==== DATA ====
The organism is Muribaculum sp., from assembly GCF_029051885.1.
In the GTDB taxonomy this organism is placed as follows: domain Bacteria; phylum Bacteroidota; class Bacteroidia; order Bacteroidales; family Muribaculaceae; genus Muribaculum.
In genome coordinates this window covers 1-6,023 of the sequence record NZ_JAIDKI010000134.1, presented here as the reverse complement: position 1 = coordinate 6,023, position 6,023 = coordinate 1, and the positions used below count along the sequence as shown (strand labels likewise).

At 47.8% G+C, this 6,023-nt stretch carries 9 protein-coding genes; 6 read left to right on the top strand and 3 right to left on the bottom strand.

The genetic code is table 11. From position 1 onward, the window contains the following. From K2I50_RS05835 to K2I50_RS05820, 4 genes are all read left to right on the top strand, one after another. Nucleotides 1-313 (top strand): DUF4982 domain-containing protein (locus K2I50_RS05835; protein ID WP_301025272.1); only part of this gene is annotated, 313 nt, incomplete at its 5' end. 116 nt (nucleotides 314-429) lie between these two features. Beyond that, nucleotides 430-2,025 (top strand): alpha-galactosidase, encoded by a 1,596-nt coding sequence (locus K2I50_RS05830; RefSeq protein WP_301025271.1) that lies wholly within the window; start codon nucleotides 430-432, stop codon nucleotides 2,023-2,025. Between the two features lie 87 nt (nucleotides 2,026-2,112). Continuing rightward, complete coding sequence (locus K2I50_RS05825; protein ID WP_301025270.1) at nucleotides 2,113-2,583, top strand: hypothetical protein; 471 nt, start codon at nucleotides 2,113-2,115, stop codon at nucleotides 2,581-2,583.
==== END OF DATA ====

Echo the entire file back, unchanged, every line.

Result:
The organism is Muribaculum sp., from assembly GCF_029051885.1.
In the GTDB taxonomy this organism is placed as follows: domain Bacteria; phylum Bacteroidota; class Bacteroidia; order Bacteroidales; family Muribaculaceae; genus Muribaculum.
In genome coordinates this window covers 1-6,023 of the sequence record NZ_JAIDKI010000134.1, presented here as the reverse complement: position 1 = coordinate 6,023, position 6,023 = coordinate 1, and the positions used below count along the sequence as shown (strand labels likewise).

At 47.8% G+C, this 6,023-nt stretch carries 9 protein-coding genes; 6 read left to right on the top strand and 3 right to left on the bottom strand.

The genetic code is table 11. From position 1 onward, the window contains the following. From K2I50_RS05835 to K2I50_RS05820, 4 genes are all read left to right on the top strand, one after another. Nucleotides 1-313 (top strand): DUF4982 domain-containing protein (locus K2I50_RS05835; protein ID WP_301025272.1); only part of this gene is annotated, 313 nt, incomplete at its 5' end. 116 nt (nucleotides 314-429) lie between these two features. Beyond that, nucleotides 430-2,025 (top strand): alpha-galactosidase, encoded by a 1,596-nt coding sequence (locus K2I50_RS05830; RefSeq protein WP_301025271.1) that lies wholly within the window; start codon nucleotides 430-432, stop codon nucleotides 2,023-2,025. Between the two features lie 87 nt (nucleotides 2,026-2,112). Continuing rightward, complete coding sequence (locus K2I50_RS05825; protein ID WP_301025270.1) at nucleotides 2,113-2,583, top strand: hypothetical protein; 471 nt, start codon at nucleotides 2,113-2,115, stop codon at nucleotides 2,581-2,583.